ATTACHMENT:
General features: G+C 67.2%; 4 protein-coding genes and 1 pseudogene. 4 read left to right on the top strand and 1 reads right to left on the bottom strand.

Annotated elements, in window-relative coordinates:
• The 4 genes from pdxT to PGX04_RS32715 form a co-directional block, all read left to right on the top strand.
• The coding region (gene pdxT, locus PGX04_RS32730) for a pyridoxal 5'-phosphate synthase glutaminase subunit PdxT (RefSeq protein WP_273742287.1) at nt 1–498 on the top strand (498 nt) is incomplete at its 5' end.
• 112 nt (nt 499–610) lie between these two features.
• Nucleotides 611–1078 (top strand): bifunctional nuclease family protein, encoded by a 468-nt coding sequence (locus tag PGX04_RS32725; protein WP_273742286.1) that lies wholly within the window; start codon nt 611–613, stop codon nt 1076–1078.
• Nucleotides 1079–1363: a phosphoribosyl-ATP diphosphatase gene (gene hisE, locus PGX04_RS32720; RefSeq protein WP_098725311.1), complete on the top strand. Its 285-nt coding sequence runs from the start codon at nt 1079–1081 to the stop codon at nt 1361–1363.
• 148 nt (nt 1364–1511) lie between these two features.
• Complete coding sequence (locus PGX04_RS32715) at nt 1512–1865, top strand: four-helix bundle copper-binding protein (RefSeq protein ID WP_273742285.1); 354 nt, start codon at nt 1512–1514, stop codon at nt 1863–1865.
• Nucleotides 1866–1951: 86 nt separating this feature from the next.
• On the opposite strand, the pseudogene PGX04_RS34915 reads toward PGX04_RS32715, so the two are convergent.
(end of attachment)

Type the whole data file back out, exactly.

General features: G+C 67.2%; 4 protein-coding genes and 1 pseudogene. 4 read left to right on the top strand and 1 reads right to left on the bottom strand.

Annotated elements, in window-relative coordinates:
• The 4 genes from pdxT to PGX04_RS32715 form a co-directional block, all read left to right on the top strand.
• The coding region (gene pdxT, locus PGX04_RS32730) for a pyridoxal 5'-phosphate synthase glutaminase subunit PdxT (RefSeq protein WP_273742287.1) at nt 1–498 on the top strand (498 nt) is incomplete at its 5' end.
• 112 nt (nt 499–610) lie between these two features.
• Nucleotides 611–1078 (top strand): bifunctional nuclease family protein, encoded by a 468-nt coding sequence (locus tag PGX04_RS32725; protein WP_273742286.1) that lies wholly within the window; start codon nt 611–613, stop codon nt 1076–1078.
• Nucleotides 1079–1363: a phosphoribosyl-ATP diphosphatase gene (gene hisE, locus PGX04_RS32720; RefSeq protein WP_098725311.1), complete on the top strand. Its 285-nt coding sequence runs from the start codon at nt 1079–1081 to the stop codon at nt 1361–1363.
• 148 nt (nt 1364–1511) lie between these two features.
• Complete coding sequence (locus PGX04_RS32715) at nt 1512–1865, top strand: four-helix bundle copper-binding protein (RefSeq protein ID WP_273742285.1); 354 nt, start codon at nt 1512–1514, stop codon at nt 1863–1865.
• Nucleotides 1866–1951: 86 nt separating this feature from the next.
• On the opposite strand, the pseudogene PGX04_RS34915 reads toward PGX04_RS32715, so the two are convergent.